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Severe NSW weather blows roofs from buildings, brings unseasonal snow and 'giant hail'

Tuesday November 7, 2017 - 00:22 EDT
ABC licensed image
The storm front brought unseasonal snow to the Perisher ski resort in the Snowy Mountains. - ABC licensed

A roof collapse has sent two people to hospital as rain and hail caused widespread damage across NSW, with the bureau predicting more "giant hail" and destructive winds into the evening.

The Bureau of Meteorology (BOM) warned "giant hail and destructive winds" were possible with thunderstorms on Monday over the North West Slopes and Plains, parts of the Upper Hunter and inland parts of the Mid-North Coast.

Areas the BOM warned could be affected on Monday night were Port Macquarie, Taree, Armidale, Tamworth, Gunnedah, Moree, Narrabri, Walgett and Lightning Ridge.

The dangerous weather caused the roof of a community centre to collapse in the Hunter Valley town of Kurri Kurri, near Cessnock, just after 2:00pm on Monday.

Two people were taken to Maitland Hospital with non-life-threatening injuries while everyone else inside the centre was accounted for.

The storm also produced has a massive hailstorm which hit suburbs north of Wollongong.

The weather bureau said golf-ball-sized hail fell at Narrabri about 3:20pm.

Across the state, the BOM has issued severe thunderstorm warnings, a marine wind warning and hazardous surf warning, with the greatest impact likely to be on the South Coast and Illawarra.

The State Emergency Service responded to more than 400 calls for assistance by Monday afternoon across the state as trees fell, cars were damaged and powerlines went down.

In the Central Coast suburb of Toukley, strong winds and heavy rain damaged buildings and uprooted trees and homes, and businesses in the area lost power.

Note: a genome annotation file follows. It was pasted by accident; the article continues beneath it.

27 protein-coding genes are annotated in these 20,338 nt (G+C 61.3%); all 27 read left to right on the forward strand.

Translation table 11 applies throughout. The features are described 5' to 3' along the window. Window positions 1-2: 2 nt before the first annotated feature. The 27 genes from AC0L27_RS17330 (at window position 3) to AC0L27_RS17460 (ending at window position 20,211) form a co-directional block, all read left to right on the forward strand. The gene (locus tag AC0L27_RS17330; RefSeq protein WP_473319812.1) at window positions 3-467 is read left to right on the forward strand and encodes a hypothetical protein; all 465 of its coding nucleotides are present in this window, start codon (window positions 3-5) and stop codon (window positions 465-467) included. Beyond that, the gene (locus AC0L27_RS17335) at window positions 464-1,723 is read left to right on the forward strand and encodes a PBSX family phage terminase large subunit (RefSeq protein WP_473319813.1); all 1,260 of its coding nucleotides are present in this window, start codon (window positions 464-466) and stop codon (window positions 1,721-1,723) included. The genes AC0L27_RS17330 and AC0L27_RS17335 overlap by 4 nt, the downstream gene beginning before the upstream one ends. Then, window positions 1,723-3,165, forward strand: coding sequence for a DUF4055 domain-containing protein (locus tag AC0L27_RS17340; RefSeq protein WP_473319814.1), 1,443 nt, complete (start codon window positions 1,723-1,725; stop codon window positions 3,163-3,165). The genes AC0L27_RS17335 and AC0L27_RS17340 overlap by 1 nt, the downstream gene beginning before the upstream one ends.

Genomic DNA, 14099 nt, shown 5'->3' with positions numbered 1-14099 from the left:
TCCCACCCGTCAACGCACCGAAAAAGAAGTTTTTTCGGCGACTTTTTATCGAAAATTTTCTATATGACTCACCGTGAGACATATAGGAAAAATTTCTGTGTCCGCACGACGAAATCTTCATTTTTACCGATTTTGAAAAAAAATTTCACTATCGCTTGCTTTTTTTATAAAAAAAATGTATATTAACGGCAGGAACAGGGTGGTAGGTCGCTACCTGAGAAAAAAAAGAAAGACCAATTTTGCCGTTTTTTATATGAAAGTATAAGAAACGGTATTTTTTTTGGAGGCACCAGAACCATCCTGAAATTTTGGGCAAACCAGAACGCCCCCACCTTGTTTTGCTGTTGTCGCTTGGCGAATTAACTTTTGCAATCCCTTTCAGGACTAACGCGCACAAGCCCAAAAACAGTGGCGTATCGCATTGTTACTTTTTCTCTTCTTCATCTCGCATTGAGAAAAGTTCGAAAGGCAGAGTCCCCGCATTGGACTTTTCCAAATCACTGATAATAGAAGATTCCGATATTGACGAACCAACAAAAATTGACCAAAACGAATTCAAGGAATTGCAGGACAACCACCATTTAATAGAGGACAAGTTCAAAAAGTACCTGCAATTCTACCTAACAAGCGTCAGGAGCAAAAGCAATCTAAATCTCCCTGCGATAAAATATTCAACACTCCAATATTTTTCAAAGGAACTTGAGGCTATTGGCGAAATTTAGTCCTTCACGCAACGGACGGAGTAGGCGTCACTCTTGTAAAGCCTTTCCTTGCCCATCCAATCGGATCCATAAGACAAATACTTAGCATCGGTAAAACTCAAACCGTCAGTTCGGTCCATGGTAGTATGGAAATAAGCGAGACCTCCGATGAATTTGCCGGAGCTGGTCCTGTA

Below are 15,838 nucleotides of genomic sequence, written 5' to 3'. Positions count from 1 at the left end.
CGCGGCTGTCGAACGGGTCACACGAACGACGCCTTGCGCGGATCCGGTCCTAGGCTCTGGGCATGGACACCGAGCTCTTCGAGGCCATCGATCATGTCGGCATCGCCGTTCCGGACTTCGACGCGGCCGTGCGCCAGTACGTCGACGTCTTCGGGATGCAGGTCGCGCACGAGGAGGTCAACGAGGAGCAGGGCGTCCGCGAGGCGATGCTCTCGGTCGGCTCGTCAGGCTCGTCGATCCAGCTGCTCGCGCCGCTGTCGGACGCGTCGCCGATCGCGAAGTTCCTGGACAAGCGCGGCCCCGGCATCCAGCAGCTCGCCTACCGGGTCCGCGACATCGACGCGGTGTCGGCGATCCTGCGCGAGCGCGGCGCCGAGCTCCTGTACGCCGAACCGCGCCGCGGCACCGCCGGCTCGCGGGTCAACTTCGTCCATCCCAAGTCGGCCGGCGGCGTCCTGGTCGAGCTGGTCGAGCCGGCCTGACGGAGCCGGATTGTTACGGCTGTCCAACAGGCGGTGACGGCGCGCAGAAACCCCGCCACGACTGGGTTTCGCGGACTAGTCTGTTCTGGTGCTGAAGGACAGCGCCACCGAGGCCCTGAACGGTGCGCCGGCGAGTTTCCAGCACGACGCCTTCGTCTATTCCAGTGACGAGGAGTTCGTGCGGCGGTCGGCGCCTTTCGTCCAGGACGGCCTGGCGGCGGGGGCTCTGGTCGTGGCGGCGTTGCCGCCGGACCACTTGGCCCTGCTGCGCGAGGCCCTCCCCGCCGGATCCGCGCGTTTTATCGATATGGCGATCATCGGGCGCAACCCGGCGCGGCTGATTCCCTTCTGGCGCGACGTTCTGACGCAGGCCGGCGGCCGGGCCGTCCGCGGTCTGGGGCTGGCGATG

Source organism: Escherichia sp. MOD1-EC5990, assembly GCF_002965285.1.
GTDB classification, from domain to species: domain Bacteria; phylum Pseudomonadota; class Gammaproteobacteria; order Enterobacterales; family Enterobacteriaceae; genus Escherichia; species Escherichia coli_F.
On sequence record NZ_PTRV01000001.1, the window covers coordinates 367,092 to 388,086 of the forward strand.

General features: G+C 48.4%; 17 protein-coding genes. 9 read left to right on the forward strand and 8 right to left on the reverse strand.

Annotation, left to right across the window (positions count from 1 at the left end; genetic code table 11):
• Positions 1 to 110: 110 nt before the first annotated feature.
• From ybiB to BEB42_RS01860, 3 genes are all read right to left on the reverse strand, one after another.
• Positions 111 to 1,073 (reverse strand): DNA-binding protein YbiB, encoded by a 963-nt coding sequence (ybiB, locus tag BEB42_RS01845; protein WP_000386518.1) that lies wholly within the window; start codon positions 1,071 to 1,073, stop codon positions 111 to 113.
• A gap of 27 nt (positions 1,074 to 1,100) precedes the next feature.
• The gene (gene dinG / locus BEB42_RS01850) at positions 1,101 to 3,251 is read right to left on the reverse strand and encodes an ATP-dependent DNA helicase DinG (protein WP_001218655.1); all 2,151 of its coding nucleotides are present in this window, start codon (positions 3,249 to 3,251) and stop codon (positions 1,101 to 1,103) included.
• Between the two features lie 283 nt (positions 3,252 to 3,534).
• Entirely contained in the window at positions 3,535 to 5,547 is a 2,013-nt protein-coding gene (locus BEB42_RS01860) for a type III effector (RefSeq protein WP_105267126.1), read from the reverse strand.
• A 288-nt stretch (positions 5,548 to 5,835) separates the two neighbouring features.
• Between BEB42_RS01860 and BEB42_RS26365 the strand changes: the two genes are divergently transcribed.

'Massive' damage reported in some parts of northern NSW

Stephen Butcher, from Tregeagle, near Lismore, said the damage from Sunday night's storm was "massive".

"I fear for some of my stock, I have thousands of dollars worth of yearlings, two-year-old thoroughbreds in the paddocks," he said.

"I'm hoping they stood up. I saw some of them venturing out when the ferocity of the storms hit.

"I've got massive fig trees that are just shredded.

"I could hear the roof tiles breaking with the force of the wind and the size of the hail. I've never seen anything like it."

Otto Saeck is the owner of Blueberry Fields at Brooklet near Byron Bay and said it was the most severe hailstorm he had seen in 30 years of growing berries in the area.

"It was very very scary. We were sitting in the middle of the house hoping the windows wouldn't break," he said.

"The purpose-built hail nets, we spent over three quarters of a million dollars on them upgrading them three years ago, hasn't stood up to the load and the winds.

"It was like a tornado. We've lost most of the summer crop. We've got to spend hundreds of thousands in repair work.

"We'll prune these hard, that have been damaged, hopefully they'll come back, but if not we'll have to pull them out and start again. It's pretty expensive."


© ABC 2017

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